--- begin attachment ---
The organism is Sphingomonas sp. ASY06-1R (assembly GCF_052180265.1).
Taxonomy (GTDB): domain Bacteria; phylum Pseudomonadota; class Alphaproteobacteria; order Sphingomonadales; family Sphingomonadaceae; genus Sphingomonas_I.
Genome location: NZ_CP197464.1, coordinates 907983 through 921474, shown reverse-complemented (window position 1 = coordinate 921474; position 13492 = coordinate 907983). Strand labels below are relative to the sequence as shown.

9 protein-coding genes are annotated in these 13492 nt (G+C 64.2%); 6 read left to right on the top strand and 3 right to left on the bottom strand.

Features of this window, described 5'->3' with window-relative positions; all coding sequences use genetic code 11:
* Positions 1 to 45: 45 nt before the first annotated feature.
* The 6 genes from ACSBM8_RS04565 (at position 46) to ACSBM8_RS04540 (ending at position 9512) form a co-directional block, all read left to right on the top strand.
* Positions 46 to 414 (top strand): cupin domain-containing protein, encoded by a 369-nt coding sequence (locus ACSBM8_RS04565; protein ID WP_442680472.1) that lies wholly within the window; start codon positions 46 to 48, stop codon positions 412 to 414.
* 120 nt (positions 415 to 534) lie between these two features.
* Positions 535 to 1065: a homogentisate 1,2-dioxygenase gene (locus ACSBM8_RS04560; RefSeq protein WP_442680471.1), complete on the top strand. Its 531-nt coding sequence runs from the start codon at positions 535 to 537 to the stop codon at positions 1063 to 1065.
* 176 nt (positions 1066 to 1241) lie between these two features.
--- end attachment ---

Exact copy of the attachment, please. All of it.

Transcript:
The organism is Sphingomonas sp. ASY06-1R (assembly GCF_052180265.1).
Taxonomy (GTDB): domain Bacteria; phylum Pseudomonadota; class Alphaproteobacteria; order Sphingomonadales; family Sphingomonadaceae; genus Sphingomonas_I.
Genome location: NZ_CP197464.1, coordinates 907983 through 921474, shown reverse-complemented (window position 1 = coordinate 921474; position 13492 = coordinate 907983). Strand labels below are relative to the sequence as shown.

9 protein-coding genes are annotated in these 13492 nt (G+C 64.2%); 6 read left to right on the top strand and 3 right to left on the bottom strand.

Features of this window, described 5'->3' with window-relative positions; all coding sequences use genetic code 11:
* Positions 1 to 45: 45 nt before the first annotated feature.
* The 6 genes from ACSBM8_RS04565 (at position 46) to ACSBM8_RS04540 (ending at position 9512) form a co-directional block, all read left to right on the top strand.
* Positions 46 to 414 (top strand): cupin domain-containing protein, encoded by a 369-nt coding sequence (locus ACSBM8_RS04565; protein ID WP_442680472.1) that lies wholly within the window; start codon positions 46 to 48, stop codon positions 412 to 414.
* 120 nt (positions 415 to 534) lie between these two features.
* Positions 535 to 1065: a homogentisate 1,2-dioxygenase gene (locus ACSBM8_RS04560; RefSeq protein WP_442680471.1), complete on the top strand. Its 531-nt coding sequence runs from the start codon at positions 535 to 537 to the stop codon at positions 1063 to 1065.
* 176 nt (positions 1066 to 1241) lie between these two features.